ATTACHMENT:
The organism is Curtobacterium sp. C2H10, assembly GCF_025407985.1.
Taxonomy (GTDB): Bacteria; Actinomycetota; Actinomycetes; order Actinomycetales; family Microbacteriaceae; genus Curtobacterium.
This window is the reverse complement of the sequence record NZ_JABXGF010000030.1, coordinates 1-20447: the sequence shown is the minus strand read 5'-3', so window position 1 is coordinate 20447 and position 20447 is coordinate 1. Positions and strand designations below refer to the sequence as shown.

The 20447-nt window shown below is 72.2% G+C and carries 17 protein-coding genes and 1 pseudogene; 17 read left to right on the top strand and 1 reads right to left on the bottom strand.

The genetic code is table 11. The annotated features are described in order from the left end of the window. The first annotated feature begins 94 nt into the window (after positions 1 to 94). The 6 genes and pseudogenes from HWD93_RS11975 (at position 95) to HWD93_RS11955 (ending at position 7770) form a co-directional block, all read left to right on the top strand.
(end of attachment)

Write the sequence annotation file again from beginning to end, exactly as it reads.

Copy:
The organism is Curtobacterium sp. C2H10, assembly GCF_025407985.1.
Taxonomy (GTDB): Bacteria; Actinomycetota; Actinomycetes; order Actinomycetales; family Microbacteriaceae; genus Curtobacterium.
This window is the reverse complement of the sequence record NZ_JABXGF010000030.1, coordinates 1-20447: the sequence shown is the minus strand read 5'-3', so window position 1 is coordinate 20447 and position 20447 is coordinate 1. Positions and strand designations below refer to the sequence as shown.

The 20447-nt window shown below is 72.2% G+C and carries 17 protein-coding genes and 1 pseudogene; 17 read left to right on the top strand and 1 reads right to left on the bottom strand.

The genetic code is table 11. The annotated features are described in order from the left end of the window. The first annotated feature begins 94 nt into the window (after positions 1 to 94). The 6 genes and pseudogenes from HWD93_RS11975 (at position 95) to HWD93_RS11955 (ending at position 7770) form a co-directional block, all read left to right on the top strand.